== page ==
Is stroke treatment more important than prevention?

Is stroke treatment more important than prevention?Many strokes that occur could have been prevented, but it seems that there is a greater focus on stroke treatment than stroke prevention. Advancements have been seen in treatment of stroke, which improves patient outcomes, but unfortunately stroke prevention – monitoring blood pressure, cholesterol and heart conditions – is severely trailing behind.

A prevention scale was developed for a study, where researchers found that 76 percent of acute stroke patients revealed some level of stroke preventability, and 26 percent showed high signs of stroke preventability.


Neurologist, Dr. Mark Fisher, said, “The recent breakthroughs in acute stroke therapy have led to massive efforts to streamline the evaluation of acute stroke patients and institute therapy as fast as feasible. These efforts will lead to more effective mitigation of brain injury consequent to acute ischemic stroke. However, our data suggest that the difficulties faced by acute stroke patients extend far beyond the rather narrow period of emergency stroke treatment. If one takes what could be characterized as a more holistic approach to the problem of stroke, there’s a vast expansion of the window of intervention to include the very stroke prevention efforts that appear to be lacking in so many hyper-acute stroke patients.”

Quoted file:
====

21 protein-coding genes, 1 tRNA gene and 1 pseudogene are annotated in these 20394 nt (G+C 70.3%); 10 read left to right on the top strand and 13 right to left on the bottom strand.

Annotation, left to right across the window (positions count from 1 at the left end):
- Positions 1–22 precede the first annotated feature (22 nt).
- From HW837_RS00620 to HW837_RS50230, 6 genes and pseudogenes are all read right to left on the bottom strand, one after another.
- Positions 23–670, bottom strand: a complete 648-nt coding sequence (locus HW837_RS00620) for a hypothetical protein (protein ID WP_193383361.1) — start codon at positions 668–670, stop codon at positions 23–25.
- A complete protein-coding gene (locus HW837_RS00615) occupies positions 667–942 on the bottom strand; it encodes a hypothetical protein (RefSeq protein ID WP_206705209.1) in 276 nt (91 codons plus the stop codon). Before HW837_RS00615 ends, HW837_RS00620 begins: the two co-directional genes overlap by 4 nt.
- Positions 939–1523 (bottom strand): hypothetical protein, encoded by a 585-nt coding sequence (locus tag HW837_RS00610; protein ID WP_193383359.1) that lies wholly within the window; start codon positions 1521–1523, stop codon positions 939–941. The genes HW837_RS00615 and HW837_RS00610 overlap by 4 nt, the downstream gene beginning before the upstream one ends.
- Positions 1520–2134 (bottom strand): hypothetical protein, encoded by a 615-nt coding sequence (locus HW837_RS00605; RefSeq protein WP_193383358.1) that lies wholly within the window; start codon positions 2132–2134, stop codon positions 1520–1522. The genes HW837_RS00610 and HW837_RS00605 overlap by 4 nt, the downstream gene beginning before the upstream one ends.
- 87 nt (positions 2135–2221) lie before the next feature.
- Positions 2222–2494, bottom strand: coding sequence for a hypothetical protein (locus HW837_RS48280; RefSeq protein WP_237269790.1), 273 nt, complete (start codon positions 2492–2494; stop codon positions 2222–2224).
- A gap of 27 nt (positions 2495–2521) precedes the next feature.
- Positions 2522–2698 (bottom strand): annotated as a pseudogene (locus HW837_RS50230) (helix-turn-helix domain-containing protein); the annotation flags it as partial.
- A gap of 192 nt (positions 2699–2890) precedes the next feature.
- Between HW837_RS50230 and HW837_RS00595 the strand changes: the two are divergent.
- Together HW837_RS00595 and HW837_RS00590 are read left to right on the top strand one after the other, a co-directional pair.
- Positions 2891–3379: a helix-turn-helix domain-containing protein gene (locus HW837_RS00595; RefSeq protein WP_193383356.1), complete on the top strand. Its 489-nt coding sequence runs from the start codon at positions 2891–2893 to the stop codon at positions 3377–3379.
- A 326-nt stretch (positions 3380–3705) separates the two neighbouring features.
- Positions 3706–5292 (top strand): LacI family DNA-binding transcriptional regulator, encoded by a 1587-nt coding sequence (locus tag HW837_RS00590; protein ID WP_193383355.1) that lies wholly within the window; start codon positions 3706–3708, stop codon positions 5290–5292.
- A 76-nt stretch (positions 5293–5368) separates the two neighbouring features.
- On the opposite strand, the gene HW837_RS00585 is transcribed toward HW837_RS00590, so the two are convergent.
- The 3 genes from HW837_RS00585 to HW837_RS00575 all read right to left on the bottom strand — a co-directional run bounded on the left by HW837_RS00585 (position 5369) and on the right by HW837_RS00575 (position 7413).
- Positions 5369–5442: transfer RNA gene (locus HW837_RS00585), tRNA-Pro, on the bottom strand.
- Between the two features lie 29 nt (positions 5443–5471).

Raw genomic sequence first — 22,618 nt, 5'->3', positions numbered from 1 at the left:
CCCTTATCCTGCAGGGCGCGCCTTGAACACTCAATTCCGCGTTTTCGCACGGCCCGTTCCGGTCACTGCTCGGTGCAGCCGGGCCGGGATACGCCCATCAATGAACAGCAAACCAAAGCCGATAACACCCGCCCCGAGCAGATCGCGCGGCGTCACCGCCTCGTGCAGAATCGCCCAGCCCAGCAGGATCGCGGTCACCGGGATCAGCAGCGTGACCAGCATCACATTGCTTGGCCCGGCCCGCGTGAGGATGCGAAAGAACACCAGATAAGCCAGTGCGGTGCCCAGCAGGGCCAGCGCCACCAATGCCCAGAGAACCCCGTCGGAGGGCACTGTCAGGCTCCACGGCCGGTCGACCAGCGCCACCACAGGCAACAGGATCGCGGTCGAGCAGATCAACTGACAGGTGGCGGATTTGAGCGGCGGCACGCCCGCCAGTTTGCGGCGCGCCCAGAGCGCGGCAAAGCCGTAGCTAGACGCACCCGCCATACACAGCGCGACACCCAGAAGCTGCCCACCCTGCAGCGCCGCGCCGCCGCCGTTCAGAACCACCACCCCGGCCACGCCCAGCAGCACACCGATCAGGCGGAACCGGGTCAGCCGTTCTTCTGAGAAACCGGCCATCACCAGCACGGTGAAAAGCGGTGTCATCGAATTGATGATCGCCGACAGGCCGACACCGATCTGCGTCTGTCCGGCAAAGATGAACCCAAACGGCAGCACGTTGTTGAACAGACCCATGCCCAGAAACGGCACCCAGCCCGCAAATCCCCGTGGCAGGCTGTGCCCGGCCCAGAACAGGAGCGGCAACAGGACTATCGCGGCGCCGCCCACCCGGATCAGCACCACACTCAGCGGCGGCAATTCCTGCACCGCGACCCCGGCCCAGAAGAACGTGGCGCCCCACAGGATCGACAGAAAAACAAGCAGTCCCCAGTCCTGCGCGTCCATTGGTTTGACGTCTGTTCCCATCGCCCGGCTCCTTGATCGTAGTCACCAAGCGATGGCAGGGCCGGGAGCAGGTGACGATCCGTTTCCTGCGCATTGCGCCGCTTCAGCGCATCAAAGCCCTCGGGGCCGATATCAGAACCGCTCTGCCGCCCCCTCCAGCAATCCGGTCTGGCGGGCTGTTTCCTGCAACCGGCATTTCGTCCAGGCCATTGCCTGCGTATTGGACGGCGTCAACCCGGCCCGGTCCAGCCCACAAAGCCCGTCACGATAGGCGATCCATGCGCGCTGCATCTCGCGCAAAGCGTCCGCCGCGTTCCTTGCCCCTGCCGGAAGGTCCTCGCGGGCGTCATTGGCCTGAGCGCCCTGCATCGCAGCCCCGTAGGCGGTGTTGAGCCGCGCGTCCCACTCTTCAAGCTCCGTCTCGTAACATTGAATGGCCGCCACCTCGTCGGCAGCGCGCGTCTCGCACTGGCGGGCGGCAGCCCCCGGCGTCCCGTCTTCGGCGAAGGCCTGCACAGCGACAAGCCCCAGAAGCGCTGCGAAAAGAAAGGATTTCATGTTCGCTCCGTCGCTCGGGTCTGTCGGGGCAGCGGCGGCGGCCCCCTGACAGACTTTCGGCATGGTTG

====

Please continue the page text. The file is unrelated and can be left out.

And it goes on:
The research team reviewed information from 274 patients who were discharged with a diagnosis of ischemic stroke and evaluated their preventability. Their prevention scale evaluated effectiveness of treatment for hypertension and the use of antithrombotic therapy for a known cardiovascular or cerebrovascular disease.

“Stroke preventability and stroke treatability are closely associated. This emphasizes the enduring importance of stroke prevention in an era of increasingly effective stroke treatment. These findings raise the question of whether resources for acute stroke treatment are being directed toward those patients whose strokes are, in fact, the most preventable,” Fisher concluded.


Author Bio

Emily Lunardo studied medical sociology at York University with a strong focus on the social determinants of health and mental illness. She is a registered Zumba instructor, as well as a Canfit Pro trainer, who teaches fitness classes on a weekly basis. Emily practices healthy habits in her own life as well as helps others with their own personal health goals. Emily joined Bel Marra Health as a health writer in 2013.